By Kristi Waterworth
Feel Delicious is about empowering women to be all they can be, and I think there's no better representation of that in modern American history than the Women's Army Corps (WAC). This elite group of women served beside the United States Army before women were allowed to be in the army, doing many of the same tasks that had been formerly assigned to men. The WAC faced great opposition, but it also served as a shining example for women and girls of the 1940's and 1950's; no longer did they have only kitchens and infants to look forward to – they could have proper careers, they could have adventures and all because the women of the WAC seized an opportunity when it presented itself.
The bill passed, though, largely in part because of a sudden, unexpected attack on Pearl Harbor that dragged America into World War II. The WAC, although working for less pay and receiving fewer benefits than their male counterparts, moved into the jobs left behind by men who were going overseas. WACs were generally well-educated college graduates with extensive office or teaching experience. A few, like my grandmother and the first WAC Major, Oveta Culp Hobby, were journalists.
Despite the positive impact the WAC had on the army, they were violently opposed by the public. Men accused women in the WAC of being lesbians or prostitutes, secretly fearing that WACs would fill up all the safer jobs and force them onto the battlefields. Unlike those men, the WACs who served overseas did so without overseas pay, government-issued life insurance, medical coverage or death benefits – and they didn't qualify for Veterans' benefits when they left the Army. On top of that, a woman even suspected of being pregnant was immediately discharged with no explanation. Times were tough for the WACs.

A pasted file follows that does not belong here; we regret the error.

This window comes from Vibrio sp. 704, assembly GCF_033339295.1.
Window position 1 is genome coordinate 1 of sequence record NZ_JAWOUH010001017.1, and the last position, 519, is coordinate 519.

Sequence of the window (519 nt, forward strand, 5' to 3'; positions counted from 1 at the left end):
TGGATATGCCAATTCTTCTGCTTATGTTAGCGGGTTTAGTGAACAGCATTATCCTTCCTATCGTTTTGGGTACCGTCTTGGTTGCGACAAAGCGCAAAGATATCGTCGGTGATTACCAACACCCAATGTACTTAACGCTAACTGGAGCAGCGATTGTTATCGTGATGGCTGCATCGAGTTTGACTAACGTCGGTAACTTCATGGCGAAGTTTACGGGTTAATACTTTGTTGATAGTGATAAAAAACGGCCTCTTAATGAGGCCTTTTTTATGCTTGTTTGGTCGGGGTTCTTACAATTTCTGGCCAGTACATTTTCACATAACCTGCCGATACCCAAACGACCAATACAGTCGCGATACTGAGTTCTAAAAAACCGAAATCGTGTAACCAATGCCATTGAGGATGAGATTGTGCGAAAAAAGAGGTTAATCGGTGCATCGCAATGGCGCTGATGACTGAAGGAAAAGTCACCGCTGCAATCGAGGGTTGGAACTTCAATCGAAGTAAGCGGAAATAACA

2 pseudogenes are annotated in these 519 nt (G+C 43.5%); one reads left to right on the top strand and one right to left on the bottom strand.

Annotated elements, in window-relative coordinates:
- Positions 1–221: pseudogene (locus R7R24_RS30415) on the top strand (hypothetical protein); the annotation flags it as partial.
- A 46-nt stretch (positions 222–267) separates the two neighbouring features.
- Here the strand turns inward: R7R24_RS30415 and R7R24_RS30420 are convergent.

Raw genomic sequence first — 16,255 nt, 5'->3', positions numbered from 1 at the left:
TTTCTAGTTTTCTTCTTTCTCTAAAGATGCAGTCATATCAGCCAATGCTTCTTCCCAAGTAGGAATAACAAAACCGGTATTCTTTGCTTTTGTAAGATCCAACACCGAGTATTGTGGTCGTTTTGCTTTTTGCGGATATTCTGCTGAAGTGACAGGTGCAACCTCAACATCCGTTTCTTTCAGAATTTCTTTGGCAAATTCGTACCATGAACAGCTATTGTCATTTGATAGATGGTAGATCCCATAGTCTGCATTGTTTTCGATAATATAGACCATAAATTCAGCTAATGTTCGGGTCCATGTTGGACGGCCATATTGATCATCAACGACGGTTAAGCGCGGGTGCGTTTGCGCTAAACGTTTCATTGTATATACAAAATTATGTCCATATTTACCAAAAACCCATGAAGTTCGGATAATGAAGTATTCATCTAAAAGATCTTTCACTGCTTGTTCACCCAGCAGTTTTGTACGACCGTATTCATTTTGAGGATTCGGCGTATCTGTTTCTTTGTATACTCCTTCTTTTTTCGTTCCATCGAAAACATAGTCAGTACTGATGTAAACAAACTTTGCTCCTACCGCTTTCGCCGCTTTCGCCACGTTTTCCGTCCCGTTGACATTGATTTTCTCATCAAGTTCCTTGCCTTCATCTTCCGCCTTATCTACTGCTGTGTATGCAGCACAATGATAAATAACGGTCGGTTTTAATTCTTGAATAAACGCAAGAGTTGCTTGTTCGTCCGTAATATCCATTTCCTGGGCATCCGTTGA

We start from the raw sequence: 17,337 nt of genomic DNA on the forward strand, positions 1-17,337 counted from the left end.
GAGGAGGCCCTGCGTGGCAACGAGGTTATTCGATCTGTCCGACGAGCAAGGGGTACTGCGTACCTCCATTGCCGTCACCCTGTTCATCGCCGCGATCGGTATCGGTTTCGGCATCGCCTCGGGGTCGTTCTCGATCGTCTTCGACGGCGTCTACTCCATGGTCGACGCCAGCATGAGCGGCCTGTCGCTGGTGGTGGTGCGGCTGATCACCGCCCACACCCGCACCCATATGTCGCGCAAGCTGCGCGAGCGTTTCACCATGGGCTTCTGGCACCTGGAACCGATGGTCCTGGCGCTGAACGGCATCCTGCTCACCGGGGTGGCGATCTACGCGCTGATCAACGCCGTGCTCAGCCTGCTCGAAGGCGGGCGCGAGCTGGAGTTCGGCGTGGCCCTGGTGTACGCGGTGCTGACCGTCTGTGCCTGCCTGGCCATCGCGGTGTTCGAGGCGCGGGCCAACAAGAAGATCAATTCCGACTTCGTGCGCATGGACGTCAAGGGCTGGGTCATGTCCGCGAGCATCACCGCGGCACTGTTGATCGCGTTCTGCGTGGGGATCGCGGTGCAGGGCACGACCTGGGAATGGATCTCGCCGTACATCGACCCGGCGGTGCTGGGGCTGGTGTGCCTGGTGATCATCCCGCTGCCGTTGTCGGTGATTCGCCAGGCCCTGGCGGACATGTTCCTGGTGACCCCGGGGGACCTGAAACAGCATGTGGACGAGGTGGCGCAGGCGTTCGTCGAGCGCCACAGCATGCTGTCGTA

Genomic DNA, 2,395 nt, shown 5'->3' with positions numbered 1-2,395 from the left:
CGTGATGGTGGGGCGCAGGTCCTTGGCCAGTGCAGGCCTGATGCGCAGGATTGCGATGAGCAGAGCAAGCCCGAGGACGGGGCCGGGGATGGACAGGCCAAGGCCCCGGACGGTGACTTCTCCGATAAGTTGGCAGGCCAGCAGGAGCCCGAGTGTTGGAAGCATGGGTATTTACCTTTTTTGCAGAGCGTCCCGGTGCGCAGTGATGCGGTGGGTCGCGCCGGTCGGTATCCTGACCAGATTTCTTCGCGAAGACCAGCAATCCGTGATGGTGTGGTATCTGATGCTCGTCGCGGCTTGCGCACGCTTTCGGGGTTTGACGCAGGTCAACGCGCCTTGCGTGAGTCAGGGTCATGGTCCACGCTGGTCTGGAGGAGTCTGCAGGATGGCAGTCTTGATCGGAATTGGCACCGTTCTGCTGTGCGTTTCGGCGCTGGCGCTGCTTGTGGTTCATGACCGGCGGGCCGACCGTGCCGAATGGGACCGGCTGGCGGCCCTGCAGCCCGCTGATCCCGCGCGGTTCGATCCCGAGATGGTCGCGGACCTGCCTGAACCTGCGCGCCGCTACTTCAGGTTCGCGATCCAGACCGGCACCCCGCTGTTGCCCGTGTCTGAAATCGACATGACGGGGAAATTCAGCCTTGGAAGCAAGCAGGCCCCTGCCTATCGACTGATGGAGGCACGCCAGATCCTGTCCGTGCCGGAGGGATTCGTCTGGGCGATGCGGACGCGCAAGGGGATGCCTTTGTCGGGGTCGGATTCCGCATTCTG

Kristi Waterworth is a freelance journalist based in Springfield, Missouri with a wide range of interests; her work frequently appears on the web and in print. Waterworth developed a long love affair with the Westerning Experience while studying American history in college. Despite the lies, intrigue and mythology intertwined with fact, the American West was a place and time like no other – the extreme adventure required an extreme response. She now seamlessly integrates her journalism skill with her history background at an irregularly updated site called Fifteen Minutes. You can also catch up with her on Facebook and, of course, here on I Feel Delicious.